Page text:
Beware of scams: Stimulus check fraud is real, and it’s still ongoing as millions of people continue to wait for their first checks. Fraudsters prey on people they consider vulnerable. Knowing common attacks can help you recognize and avoid them. There’s no second stimulus check right now, but that won’t stop a scammer from trying to take advantage.

If you’re still waiting for your first stimulus check, follow these steps.

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The amount of stimulus money you could get in a second round of checks is still undecided. 


James Martin/CNET

This is how Americans used the first round of stimulus checks

A recent survey looked at how Americans are using their stimulus checks. According to research from the National Bureau of Economic Research:

  • 15% of recipients said they spent or would spend most of their checks.
  • 33% said they mostly saved.
  • 52% said they paid down debt.

In general, the report found that lower-income households were significantly more likely to spend their stimulus checks, higher-income individuals were more likely to save it and those with mortgages or who were renters were much more likely to pay off debt.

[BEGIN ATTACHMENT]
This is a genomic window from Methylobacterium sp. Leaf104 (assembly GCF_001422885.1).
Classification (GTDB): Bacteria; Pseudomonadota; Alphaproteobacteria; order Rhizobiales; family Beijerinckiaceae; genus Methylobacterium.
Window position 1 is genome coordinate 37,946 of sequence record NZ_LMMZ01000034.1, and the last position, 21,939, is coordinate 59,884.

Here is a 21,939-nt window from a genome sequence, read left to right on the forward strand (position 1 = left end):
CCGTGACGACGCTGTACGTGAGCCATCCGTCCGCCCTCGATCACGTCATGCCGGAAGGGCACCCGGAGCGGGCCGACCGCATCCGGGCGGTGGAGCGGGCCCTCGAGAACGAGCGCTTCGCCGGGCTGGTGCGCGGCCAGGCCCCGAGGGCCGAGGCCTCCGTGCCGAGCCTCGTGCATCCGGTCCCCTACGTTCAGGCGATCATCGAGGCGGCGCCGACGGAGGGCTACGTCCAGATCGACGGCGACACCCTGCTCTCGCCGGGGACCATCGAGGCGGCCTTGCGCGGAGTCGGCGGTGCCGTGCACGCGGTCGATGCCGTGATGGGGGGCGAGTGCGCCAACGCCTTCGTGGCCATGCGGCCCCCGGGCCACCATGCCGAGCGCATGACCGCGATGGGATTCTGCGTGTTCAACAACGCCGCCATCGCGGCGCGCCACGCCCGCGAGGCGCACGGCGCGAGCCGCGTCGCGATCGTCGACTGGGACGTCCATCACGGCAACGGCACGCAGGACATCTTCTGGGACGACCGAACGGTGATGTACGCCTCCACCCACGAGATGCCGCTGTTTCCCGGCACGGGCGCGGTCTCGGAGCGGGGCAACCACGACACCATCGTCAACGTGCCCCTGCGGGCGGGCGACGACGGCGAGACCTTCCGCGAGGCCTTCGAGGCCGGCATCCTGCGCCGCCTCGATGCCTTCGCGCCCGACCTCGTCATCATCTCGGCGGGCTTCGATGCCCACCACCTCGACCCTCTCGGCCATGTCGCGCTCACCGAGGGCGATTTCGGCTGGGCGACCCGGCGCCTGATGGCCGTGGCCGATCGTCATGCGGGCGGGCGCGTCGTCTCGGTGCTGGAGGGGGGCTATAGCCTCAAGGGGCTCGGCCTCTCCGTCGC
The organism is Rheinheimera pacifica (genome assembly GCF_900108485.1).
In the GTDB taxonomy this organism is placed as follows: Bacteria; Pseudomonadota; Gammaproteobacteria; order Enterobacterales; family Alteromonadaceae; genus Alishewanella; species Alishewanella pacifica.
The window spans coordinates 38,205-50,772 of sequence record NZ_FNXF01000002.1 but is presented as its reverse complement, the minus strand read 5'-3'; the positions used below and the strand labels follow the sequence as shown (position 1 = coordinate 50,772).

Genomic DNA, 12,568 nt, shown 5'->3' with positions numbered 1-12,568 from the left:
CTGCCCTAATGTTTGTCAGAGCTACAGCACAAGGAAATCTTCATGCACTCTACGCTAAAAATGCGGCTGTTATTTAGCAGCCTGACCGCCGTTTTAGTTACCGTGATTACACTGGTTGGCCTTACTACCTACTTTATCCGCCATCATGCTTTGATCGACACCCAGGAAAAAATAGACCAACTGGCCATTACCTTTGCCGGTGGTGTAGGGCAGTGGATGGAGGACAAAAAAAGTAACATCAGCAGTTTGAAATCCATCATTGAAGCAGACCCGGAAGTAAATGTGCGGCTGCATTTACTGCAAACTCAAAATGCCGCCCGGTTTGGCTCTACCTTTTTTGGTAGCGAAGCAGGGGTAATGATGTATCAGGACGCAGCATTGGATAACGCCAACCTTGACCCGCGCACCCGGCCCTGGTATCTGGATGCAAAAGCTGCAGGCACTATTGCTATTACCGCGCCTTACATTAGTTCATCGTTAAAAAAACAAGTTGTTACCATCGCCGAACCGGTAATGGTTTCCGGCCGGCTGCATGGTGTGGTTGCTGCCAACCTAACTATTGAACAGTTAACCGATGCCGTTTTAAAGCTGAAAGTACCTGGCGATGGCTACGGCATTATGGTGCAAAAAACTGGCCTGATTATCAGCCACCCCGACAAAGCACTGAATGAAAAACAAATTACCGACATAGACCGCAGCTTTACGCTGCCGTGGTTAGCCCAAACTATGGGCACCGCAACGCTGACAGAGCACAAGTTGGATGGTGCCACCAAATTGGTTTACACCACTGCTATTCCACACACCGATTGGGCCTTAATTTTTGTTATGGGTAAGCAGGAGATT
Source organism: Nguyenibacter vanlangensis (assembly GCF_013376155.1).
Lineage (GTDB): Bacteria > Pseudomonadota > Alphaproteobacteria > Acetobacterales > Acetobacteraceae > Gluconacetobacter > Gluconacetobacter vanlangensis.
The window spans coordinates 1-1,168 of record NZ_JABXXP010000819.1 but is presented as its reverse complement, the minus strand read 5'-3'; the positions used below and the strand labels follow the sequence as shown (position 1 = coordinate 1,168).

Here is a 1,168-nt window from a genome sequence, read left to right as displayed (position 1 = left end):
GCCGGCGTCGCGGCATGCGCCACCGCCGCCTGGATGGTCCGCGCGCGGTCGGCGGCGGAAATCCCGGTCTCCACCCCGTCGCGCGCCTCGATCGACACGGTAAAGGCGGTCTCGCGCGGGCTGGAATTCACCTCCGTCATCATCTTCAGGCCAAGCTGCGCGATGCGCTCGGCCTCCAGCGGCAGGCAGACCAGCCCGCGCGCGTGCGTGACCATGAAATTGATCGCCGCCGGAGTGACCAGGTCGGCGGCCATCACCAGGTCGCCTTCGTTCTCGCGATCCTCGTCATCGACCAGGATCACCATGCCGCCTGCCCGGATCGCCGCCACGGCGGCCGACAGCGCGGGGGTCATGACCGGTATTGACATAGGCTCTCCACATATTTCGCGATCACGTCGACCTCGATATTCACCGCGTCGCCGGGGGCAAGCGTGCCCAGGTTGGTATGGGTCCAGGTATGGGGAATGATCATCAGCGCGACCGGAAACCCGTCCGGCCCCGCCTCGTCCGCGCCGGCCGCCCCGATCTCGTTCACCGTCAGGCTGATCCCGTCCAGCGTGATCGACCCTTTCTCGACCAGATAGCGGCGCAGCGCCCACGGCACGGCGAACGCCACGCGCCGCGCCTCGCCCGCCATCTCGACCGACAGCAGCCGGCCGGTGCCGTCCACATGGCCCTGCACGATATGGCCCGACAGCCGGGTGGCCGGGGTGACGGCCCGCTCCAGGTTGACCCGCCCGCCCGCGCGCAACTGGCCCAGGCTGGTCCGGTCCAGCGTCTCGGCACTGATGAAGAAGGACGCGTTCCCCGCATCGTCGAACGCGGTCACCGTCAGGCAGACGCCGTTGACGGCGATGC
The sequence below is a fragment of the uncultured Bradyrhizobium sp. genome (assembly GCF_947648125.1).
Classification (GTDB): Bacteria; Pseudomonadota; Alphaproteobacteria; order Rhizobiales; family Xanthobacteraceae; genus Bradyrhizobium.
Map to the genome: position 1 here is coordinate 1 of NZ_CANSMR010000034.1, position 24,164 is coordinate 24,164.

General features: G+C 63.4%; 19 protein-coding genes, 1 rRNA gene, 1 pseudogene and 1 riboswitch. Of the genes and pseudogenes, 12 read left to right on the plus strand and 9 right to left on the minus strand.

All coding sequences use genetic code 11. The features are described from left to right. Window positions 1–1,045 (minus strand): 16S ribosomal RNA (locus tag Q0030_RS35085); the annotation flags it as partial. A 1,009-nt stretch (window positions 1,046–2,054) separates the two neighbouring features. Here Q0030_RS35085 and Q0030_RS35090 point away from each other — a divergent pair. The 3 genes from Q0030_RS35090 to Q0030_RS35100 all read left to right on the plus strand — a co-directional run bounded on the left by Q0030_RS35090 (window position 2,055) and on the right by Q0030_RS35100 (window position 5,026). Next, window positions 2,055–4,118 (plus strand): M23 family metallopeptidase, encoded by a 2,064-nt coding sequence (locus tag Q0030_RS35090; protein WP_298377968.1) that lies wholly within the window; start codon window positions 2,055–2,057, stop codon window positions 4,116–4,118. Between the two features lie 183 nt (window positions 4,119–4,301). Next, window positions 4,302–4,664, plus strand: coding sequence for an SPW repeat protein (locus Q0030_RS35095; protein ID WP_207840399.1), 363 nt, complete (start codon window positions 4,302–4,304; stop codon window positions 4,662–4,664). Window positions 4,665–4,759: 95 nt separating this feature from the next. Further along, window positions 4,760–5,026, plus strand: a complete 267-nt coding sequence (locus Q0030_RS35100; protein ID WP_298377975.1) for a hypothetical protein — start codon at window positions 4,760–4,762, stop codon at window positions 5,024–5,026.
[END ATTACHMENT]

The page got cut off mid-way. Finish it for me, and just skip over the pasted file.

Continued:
According to the US Census Bureau, here’s the breakout for households that spent their stimulus checks on items other than savings or paying down debt.

  • 80% of those who spent their checks reported using it on food.
  • 77.9% spent it on rent, mortgage and utilities.
  • 58.2% bought household supplies and personal care products.
  • 20.5% purchased clothing.
  • 8.1% spent it on household goods — such as TVs, electronics, furniture and appliances — or recreational goods, including fitness equipment, toys and games.

Looking for more stimulus check information? Read up on all the finer points of the stimulus payment here. If you’re still waiting for your first stimulus check, here are 10 possible reasons for a delaywhat you can do if you think your payment was lost or has fallen through the cracks and if you could receive two refund checks from the IRS.